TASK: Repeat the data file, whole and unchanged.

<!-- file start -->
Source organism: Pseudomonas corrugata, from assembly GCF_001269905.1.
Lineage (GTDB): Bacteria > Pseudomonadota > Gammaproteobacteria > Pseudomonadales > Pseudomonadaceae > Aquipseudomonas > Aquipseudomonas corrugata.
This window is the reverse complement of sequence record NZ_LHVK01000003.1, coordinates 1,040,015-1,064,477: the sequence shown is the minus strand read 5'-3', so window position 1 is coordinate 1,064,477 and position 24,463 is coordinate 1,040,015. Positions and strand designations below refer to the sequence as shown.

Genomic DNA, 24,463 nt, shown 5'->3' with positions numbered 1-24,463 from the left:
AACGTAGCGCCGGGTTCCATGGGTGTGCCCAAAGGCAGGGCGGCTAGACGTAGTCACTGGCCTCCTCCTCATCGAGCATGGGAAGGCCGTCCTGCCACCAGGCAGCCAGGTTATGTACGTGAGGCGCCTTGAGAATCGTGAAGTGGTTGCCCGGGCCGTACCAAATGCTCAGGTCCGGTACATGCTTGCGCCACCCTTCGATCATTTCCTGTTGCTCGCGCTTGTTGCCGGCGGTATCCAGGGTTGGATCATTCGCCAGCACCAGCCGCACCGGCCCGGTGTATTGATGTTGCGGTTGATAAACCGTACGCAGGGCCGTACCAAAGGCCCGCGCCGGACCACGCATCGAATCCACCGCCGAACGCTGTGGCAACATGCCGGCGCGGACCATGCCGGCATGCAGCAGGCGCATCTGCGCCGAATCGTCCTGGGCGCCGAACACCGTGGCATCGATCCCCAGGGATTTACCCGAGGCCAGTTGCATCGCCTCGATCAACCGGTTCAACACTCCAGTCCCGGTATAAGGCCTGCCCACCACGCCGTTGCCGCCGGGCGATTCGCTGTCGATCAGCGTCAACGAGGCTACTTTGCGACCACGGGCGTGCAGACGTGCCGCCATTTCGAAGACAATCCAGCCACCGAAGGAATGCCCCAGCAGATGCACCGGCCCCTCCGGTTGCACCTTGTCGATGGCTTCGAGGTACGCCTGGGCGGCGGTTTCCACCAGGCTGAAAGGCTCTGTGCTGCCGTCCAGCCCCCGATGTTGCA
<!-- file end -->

Source organism: Pseudomonas corrugata, from assembly GCF_001269905.1.
Lineage (GTDB): Bacteria > Pseudomonadota > Gammaproteobacteria > Pseudomonadales > Pseudomonadaceae > Aquipseudomonas > Aquipseudomonas corrugata.
This window is the reverse complement of sequence record NZ_LHVK01000003.1, coordinates 1,040,015-1,064,477: the sequence shown is the minus strand read 5'-3', so window position 1 is coordinate 1,064,477 and position 24,463 is coordinate 1,040,015. Positions and strand designations below refer to the sequence as shown.

Genomic DNA, 24,463 nt, shown 5'->3' with positions numbered 1-24,463 from the left:
AACGTAGCGCCGGGTTCCATGGGTGTGCCCAAAGGCAGGGCGGCTAGACGTAGTCACTGGCCTCCTCCTCATCGAGCATGGGAAGGCCGTCCTGCCACCAGGCAGCCAGGTTATGTACGTGAGGCGCCTTGAGAATCGTGAAGTGGTTGCCCGGGCCGTACCAAATGCTCAGGTCCGGTACATGCTTGCGCCACCCTTCGATCATTTCCTGTTGCTCGCGCTTGTTGCCGGCGGTATCCAGGGTTGGATCATTCGCCAGCACCAGCCGCACCGGCCCGGTGTATTGATGTTGCGGTTGATAAACCGTACGCAGGGCCGTACCAAAGGCCCGCGCCGGACCACGCATCGAATCCACCGCCGAACGCTGTGGCAACATGCCGGCGCGGACCATGCCGGCATGCAGCAGGCGCATCTGCGCCGAATCGTCCTGGGCGCCGAACACCGTGGCATCGATCCCCAGGGATTTACCCGAGGCCAGTTGCATCGCCTCGATCAACCGGTTCAACACTCCAGTCCCGGTATAAGGCCTGCCCACCACGCCGTTGCCGCCGGGCGATTCGCTGTCGATCAGCGTCAACGAGGCTACTTTGCGACCACGGGCGTGCAGACGTGCCGCCATTTCGAAGACAATCCAGCCACCGAAGGAATGCCCCAGCAGATGCACCGGCCCCTCCGGTTGCACCTTGTCGATGGCTTCGAGGTACGCCTGGGCGGCGGTTTCCACCAGGCTGAAAGGCTCTGTGCTGCCGTCCAGCCCCCGATGTTGCA